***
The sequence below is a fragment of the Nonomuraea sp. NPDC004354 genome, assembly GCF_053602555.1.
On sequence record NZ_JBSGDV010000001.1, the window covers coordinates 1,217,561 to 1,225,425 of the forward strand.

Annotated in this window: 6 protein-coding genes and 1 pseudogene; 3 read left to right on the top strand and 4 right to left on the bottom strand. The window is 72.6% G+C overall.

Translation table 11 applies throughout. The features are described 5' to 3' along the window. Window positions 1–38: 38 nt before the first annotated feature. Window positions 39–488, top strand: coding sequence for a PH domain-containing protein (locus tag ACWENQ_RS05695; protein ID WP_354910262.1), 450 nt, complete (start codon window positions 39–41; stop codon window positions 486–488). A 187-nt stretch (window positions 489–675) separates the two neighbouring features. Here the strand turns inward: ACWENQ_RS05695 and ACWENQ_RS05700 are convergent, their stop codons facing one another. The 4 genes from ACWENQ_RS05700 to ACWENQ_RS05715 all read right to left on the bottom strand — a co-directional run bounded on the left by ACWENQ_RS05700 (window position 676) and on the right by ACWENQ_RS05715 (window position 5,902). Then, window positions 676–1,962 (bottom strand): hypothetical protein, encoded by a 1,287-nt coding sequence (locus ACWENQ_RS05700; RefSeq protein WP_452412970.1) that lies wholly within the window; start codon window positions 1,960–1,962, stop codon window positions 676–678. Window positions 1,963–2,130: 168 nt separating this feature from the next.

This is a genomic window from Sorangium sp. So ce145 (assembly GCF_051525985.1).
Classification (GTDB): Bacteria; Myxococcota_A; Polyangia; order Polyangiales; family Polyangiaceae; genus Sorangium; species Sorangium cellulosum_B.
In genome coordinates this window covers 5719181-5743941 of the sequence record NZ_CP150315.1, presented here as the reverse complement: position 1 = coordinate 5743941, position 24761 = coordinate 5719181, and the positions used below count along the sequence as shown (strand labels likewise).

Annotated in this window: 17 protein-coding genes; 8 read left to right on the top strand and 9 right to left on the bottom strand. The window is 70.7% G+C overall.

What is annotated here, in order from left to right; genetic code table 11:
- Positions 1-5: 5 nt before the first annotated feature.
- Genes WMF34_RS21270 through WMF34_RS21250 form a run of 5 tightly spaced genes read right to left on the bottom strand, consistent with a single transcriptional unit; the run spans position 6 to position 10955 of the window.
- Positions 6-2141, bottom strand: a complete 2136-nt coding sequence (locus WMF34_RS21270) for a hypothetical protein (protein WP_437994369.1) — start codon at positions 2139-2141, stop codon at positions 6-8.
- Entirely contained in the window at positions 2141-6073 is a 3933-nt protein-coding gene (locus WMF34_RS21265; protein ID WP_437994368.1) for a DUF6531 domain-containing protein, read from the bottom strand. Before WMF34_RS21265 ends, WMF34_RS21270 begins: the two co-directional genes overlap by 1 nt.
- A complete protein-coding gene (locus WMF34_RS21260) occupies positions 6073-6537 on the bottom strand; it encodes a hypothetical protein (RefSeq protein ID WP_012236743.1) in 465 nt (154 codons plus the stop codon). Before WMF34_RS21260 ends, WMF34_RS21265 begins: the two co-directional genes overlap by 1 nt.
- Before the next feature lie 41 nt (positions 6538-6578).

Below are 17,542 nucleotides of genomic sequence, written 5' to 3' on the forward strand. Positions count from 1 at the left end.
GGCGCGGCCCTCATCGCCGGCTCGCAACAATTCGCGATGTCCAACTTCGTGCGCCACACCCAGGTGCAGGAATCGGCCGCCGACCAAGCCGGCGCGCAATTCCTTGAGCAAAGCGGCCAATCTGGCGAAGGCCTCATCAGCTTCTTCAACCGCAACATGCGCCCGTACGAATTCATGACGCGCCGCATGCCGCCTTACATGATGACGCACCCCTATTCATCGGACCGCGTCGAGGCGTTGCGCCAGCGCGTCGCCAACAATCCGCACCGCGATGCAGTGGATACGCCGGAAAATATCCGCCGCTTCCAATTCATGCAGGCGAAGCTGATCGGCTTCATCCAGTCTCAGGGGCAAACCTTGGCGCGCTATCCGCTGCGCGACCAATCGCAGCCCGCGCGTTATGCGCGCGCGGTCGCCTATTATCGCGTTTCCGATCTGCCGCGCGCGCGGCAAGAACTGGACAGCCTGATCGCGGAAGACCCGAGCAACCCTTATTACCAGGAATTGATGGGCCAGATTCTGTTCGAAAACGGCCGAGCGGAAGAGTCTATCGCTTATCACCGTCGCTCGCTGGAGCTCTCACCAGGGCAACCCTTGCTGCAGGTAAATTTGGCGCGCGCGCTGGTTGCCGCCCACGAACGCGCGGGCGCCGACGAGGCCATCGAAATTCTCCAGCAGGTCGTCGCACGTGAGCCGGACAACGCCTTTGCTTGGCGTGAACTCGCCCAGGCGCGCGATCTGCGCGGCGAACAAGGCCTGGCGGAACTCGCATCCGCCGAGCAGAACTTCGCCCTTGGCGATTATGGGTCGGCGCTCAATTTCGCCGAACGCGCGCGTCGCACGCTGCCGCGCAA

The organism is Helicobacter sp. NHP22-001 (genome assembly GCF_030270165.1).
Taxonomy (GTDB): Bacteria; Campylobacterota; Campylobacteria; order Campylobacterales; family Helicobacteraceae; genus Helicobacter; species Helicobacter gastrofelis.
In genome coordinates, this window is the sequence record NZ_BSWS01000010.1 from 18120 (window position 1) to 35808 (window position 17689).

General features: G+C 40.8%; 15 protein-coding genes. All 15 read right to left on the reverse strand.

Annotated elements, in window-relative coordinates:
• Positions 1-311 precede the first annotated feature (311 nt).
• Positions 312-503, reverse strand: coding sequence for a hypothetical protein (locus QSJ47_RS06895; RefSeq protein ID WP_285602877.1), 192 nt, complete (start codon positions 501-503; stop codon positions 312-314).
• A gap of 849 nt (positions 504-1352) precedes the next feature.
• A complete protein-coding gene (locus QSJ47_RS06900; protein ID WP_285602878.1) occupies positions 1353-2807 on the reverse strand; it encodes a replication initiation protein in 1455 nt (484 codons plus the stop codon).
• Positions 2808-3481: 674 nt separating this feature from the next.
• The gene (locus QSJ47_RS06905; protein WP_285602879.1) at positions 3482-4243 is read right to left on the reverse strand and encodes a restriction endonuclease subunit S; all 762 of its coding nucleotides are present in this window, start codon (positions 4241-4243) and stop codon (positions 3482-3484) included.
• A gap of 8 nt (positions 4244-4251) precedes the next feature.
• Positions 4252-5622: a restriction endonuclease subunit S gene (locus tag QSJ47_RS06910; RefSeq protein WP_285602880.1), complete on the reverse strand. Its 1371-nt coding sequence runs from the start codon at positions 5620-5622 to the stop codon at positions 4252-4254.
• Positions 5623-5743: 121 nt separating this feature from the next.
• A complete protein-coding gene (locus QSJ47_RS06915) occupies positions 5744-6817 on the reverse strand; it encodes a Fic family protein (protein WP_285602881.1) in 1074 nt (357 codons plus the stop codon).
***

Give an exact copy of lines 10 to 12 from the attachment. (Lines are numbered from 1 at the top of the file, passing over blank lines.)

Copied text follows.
- Positions 1-5: 5 nt before the first annotated feature.
- Genes WMF34_RS21270 through WMF34_RS21250 form a run of 5 tightly spaced genes read right to left on the bottom strand, consistent with a single transcriptional unit; the run spans position 6 to position 10955 of the window.
- Positions 6-2141, bottom strand: a complete 2136-nt coding sequence (locus WMF34_RS21270) for a hypothetical protein (protein WP_437994369.1) — start codon at positions 2139-2141, stop codon at positions 6-8.